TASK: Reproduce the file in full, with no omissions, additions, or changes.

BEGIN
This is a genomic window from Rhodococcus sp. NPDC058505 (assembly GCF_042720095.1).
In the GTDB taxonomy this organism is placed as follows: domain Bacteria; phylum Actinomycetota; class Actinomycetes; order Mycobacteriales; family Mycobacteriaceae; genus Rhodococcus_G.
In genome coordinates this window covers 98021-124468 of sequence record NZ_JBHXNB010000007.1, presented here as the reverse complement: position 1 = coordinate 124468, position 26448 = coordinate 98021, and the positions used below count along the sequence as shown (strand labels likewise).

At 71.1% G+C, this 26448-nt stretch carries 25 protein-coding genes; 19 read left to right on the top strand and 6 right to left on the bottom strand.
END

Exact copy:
This is a genomic window from Rhodococcus sp. NPDC058505 (assembly GCF_042720095.1).
In the GTDB taxonomy this organism is placed as follows: domain Bacteria; phylum Actinomycetota; class Actinomycetes; order Mycobacteriales; family Mycobacteriaceae; genus Rhodococcus_G.
In genome coordinates this window covers 98021-124468 of sequence record NZ_JBHXNB010000007.1, presented here as the reverse complement: position 1 = coordinate 124468, position 26448 = coordinate 98021, and the positions used below count along the sequence as shown (strand labels likewise).

At 71.1% G+C, this 26448-nt stretch carries 25 protein-coding genes; 19 read left to right on the top strand and 6 right to left on the bottom strand.